There have long been calls from the Lords, senior judiciary and lawyers for a change in the law which gives judges no discretion regardless of the circumstances or gravity of the crime.
Most recently in a domestic killing case, Lord Taylor, the Lord Chief Justice, threw his weight behind reform, saying that a compulsory life term did not allow the court to reflect any sympathy in its sentence. Although at the time, Mr Clarke was said to share that sentiment, he indicated he was not prepared to prioritise a review.
Until now, successive Home Secretaries have been reluctant to look at the issue for fear of public outcry that the Government was going soft on crime - many people still support the death penalty. Ruling out reform last year, Lord Waddington, one of Mr Clarke's predecessors, said: 'All the wrong signals would go out . . . most people do look on the taking of another's life as uniquely horrible.'
But Mr Clarke is apparently keen to be seen as a reforming Home Secretary, and the Independent has learnt he is listening to the debate with 'an open mind' as part of a complete review of the system governing all life sentence prisoners - mandatory as well as those given discretionary life for serious offences like arson and rape.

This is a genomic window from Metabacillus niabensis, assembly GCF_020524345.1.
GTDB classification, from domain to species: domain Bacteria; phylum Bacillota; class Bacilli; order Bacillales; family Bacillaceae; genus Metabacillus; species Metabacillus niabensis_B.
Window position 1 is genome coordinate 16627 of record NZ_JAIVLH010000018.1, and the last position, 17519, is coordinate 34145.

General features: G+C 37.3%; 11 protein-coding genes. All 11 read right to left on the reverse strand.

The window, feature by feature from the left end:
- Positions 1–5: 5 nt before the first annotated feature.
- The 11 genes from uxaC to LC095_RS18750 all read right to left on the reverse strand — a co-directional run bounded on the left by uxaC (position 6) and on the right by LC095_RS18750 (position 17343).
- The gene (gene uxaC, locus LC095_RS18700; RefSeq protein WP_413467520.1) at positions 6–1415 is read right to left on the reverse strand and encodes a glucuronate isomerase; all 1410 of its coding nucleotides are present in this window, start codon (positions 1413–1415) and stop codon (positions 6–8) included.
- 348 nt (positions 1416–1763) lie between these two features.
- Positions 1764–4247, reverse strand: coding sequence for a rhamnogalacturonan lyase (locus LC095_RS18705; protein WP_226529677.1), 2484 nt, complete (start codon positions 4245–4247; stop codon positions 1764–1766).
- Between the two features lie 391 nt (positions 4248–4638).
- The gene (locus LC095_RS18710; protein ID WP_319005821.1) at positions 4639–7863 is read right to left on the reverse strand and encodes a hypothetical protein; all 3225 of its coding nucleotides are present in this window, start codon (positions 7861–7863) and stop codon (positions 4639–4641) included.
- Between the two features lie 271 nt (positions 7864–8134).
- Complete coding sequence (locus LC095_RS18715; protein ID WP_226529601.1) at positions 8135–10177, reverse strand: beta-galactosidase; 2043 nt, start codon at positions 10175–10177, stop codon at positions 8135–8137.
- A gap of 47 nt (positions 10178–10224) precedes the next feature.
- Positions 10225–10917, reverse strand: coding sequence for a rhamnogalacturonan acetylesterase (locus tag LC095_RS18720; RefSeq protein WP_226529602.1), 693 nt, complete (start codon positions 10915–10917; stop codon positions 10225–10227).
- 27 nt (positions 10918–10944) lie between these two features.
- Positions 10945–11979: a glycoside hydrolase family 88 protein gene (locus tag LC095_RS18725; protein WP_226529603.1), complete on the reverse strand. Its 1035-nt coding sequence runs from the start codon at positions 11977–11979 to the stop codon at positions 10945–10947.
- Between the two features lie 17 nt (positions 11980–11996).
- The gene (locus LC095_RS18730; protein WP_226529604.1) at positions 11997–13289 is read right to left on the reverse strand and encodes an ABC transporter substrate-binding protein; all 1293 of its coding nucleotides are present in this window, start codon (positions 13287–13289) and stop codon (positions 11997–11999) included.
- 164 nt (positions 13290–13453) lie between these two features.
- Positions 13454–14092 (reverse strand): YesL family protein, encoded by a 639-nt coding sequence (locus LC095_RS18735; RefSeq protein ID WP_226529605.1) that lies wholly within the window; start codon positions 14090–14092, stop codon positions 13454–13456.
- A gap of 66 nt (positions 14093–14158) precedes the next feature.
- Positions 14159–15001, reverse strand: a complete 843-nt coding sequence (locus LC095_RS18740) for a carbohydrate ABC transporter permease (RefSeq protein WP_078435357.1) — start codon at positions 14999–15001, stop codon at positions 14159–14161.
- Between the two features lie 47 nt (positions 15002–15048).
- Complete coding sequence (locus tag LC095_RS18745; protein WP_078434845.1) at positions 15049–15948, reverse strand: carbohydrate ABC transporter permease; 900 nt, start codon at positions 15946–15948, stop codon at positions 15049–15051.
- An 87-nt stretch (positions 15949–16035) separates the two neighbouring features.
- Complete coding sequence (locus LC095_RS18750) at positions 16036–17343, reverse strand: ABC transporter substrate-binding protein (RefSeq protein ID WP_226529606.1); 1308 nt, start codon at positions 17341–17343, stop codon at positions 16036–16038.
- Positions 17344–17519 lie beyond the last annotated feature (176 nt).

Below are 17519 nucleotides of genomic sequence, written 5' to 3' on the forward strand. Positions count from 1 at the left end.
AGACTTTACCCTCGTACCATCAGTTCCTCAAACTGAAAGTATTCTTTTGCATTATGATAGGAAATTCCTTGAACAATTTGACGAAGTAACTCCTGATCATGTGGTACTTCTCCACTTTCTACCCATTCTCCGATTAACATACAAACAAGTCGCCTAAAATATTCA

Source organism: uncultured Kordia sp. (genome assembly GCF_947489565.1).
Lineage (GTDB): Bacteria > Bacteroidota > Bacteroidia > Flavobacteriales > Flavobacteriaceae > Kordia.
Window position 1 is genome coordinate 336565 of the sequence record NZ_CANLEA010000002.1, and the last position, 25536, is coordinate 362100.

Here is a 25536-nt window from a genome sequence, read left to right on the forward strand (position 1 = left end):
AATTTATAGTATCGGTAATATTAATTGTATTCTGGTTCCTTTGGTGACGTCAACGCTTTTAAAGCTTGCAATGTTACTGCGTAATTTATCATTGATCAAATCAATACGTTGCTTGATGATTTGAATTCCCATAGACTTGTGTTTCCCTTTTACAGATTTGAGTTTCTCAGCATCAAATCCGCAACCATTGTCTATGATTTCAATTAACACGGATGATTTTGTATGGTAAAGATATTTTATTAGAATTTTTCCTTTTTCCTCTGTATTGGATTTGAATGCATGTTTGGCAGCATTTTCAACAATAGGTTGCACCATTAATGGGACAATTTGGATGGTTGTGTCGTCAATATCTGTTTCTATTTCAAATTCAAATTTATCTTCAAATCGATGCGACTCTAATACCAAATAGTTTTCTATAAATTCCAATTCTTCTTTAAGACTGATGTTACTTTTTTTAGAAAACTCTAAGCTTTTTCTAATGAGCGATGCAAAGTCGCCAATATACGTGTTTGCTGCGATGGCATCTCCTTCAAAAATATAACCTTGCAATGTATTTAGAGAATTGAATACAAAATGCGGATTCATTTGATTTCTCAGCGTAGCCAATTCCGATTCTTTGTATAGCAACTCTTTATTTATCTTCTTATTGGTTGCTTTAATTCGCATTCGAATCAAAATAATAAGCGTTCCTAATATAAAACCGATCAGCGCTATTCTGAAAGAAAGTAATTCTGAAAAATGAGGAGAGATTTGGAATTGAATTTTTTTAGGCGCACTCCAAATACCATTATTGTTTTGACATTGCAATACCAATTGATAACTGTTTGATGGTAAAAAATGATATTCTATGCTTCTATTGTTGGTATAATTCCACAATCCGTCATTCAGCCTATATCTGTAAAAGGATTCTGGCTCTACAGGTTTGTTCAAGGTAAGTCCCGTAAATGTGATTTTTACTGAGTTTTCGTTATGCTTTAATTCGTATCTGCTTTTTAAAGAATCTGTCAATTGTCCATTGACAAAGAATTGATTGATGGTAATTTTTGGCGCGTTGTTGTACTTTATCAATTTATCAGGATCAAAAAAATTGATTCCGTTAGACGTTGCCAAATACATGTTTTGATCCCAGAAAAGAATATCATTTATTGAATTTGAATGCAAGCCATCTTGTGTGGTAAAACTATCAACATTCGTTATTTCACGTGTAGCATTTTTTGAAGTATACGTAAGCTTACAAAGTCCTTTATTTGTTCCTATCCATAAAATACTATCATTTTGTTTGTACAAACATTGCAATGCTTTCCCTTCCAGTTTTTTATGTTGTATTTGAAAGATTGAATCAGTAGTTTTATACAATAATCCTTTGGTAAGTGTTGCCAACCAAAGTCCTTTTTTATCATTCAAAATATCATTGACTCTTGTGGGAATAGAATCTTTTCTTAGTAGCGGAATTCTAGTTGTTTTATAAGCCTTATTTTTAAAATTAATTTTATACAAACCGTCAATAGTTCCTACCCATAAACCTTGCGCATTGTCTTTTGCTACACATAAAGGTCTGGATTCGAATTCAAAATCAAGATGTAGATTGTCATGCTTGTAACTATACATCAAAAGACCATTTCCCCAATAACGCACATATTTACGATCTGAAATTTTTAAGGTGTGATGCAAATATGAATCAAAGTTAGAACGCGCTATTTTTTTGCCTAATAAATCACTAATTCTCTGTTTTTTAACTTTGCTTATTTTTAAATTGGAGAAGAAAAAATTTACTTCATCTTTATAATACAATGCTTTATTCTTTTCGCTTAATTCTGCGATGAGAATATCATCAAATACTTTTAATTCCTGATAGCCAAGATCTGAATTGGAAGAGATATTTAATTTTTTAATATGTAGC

News of the review came as the Home Secretary disclosed he was lifting much of the secrecy surrounding the release procedures for Britain's 2,000 compulsory lifers. To date, the much-criticised system has led to some prisoners serving 20 or more years - longer than the judge at their trial envisaged - never being told why they have been constantly denied their freedom, and with no right of appeal.
Now they will have access to the dossiers held by the Parole Board, which makes recommendations to the Home Secretary over an inmate's release. They will also be furnished with any reasons for refusal.
So far, Mr Clarke has fallen short of giving them the same rights as inmates serving discretionary life terms. Following a European Court ruling, the release dates of most discretionary lifers are no longer fixed by the Home Secretary but by a tribunal. They are also entitled to know how long the judge at their trial suggested they should serve - known as the judge's tariff and previously kept secret.
Mr Clarke's review may give those serving mandatory life terms the same rights.
Last night, Stephen Shaw, of the Prison Reform Trust, said: 'The Home Secretary's announcement is of great significance and should be welcomed without reservation. The new procedures will introduce much greater openness into the lifer system.' He also urged a speedy review of the mandatory life sentence and release systems.Reuse content